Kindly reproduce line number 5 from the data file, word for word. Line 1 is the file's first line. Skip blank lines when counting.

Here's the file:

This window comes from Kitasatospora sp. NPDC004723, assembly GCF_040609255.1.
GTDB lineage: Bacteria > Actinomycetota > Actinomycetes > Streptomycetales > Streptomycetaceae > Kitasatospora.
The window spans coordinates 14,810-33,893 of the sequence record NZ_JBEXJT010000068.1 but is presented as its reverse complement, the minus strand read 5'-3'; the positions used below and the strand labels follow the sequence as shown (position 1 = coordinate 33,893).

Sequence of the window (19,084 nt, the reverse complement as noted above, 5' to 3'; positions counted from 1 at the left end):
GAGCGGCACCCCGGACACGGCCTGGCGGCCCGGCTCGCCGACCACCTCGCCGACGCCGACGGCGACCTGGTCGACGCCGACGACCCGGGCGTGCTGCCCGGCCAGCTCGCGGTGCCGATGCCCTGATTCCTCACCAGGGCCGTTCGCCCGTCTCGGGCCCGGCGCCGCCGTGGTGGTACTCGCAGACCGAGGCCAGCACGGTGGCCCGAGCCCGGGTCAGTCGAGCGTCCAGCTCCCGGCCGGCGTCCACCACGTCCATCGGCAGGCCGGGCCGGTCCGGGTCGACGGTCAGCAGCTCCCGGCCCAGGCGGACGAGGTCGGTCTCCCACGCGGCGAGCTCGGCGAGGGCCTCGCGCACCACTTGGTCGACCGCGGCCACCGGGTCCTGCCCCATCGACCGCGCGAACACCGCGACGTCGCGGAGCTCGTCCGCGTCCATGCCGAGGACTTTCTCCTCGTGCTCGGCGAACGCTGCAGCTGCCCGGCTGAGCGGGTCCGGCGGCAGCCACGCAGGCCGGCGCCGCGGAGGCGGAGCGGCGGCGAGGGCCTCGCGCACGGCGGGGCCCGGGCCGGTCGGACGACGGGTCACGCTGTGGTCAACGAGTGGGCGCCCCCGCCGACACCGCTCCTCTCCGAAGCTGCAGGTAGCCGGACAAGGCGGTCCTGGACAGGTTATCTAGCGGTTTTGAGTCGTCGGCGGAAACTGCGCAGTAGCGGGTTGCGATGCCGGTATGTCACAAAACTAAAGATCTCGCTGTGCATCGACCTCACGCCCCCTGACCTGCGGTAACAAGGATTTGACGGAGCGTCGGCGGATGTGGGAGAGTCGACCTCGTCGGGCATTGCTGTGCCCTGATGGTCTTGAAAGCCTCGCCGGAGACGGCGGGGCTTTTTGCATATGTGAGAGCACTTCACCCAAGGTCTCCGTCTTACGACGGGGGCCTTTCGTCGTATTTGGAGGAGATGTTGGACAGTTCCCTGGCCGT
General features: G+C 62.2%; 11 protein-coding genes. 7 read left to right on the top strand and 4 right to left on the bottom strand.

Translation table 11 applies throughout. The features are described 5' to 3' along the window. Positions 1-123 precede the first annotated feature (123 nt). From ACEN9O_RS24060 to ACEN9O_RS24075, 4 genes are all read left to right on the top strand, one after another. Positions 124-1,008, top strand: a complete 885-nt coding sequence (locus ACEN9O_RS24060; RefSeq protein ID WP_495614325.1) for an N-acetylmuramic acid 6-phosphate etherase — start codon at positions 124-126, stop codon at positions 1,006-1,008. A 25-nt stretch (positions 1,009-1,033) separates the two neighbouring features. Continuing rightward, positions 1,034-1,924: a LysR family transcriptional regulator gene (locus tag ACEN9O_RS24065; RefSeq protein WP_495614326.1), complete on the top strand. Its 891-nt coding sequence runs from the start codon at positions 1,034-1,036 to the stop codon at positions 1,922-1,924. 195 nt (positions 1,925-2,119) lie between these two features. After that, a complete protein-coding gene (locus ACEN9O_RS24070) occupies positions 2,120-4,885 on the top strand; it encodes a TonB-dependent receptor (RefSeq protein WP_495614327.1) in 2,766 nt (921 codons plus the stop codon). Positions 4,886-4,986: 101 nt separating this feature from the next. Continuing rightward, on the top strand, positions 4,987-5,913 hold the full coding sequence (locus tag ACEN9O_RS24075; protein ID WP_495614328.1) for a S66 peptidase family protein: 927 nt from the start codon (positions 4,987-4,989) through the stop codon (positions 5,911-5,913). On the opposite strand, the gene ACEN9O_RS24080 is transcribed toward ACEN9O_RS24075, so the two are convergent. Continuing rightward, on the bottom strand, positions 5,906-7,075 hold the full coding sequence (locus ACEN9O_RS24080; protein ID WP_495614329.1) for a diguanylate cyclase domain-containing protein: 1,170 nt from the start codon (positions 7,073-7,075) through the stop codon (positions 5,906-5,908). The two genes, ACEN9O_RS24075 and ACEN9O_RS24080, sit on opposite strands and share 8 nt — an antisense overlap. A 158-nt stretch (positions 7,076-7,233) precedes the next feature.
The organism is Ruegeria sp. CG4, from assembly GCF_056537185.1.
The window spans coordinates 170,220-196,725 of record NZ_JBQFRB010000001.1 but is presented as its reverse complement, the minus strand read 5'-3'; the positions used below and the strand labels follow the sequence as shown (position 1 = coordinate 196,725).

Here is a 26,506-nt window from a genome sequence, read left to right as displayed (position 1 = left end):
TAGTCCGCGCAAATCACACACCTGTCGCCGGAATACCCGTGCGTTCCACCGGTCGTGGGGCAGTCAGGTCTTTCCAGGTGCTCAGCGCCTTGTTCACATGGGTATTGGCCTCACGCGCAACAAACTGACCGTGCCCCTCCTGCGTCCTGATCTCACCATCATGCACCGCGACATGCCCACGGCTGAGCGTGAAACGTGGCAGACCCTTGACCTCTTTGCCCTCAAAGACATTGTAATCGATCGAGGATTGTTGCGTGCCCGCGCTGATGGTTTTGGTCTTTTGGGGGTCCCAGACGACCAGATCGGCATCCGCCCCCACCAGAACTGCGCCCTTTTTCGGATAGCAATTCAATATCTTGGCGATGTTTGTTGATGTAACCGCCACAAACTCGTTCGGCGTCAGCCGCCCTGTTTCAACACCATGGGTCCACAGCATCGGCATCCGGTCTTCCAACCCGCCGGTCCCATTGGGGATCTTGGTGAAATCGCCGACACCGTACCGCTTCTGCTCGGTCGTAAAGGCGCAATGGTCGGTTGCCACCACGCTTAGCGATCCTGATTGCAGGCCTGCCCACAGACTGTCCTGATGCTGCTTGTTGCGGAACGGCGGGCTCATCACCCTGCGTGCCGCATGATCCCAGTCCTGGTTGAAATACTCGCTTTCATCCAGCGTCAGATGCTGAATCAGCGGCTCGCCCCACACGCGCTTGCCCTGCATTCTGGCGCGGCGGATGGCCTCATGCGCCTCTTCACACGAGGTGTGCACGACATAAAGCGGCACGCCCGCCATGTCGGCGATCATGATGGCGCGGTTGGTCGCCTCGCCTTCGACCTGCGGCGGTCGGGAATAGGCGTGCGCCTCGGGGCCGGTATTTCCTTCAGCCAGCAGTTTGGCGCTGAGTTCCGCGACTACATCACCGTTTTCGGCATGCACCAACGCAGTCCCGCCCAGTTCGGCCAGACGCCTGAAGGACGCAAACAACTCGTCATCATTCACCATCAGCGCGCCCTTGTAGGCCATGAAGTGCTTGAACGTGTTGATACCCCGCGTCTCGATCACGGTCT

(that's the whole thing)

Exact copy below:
GAGCGGCACCCCGGACACGGCCTGGCGGCCCGGCTCGCCGACCACCTCGCCGACGCCGACGGCGACCTGGTCGACGCCGACGACCCGGGCGTGCTGCCCGGCCAGCTCGCGGTGCCGATGCCCTGATTCCTCACCAGGGCCGTTCGCCCGTCTCGGGCCCGGCGCCGCCGTGGTGGTACTCGCAGACCGAGGCCAGCACGGTGGCCCGAGCCCGGGTCAGTCGAGCGTCCAGCTCCCGGCCGGCGTCCACCACGTCCATCGGCAGGCCGGGCCGGTCCGGGTCGACGGTCAGCAGCTCCCGGCCCAGGCGGACGAGGTCGGTCTCCCACGCGGCGAGCTCGGCGAGGGCCTCGCGCACCACTTGGTCGACCGCGGCCACCGGGTCCTGCCCCATCGACCGCGCGAACACCGCGACGTCGCGGAGCTCGTCCGCGTCCATGCCGAGGACTTTCTCCTCGTGCTCGGCGAACGCTGCAGCTGCCCGGCTGAGCGGGTCCGGCGGCAGCCACGCAGGCCGGCGCCGCGGAGGCGGAGCGGCGGCGAGGGCCTCGCGCACGGCGGGGCCCGGGCCGGTCGGACGACGGGTCACGCTGTGGTCAACGAGTGGGCGCCCCCGCCGACACCGCTCCTCTCCGAAGCTGCAGGTAGCCGGACAAGGCGGTCCTGGACAGGTTATCTAGCGGTTTTGAGTCGTCGGCGGAAACTGCGCAGTAGCGGGTTGCGATGCCGGTATGTCACAAAACTAAAGATCTCGCTGTGCATCGACCTCACGCCCCCTGACCTGCGGTAACAAGGATTTGACGGAGCGTCGGCGGATGTGGGAGAGTCGACCTCGTCGGGCATTGCTGTGCCCTGATGGTCTTGAAAGCCTCGCCGGAGACGGCGGGGCTTTTTGCATATGTGAGAGCACTTCACCCAAGGTCTCCGTCTTACGACGGGGGCCTTTCGTCGTATTTGGAGGAGATGTTGGACAGTTCCCTGGCCGT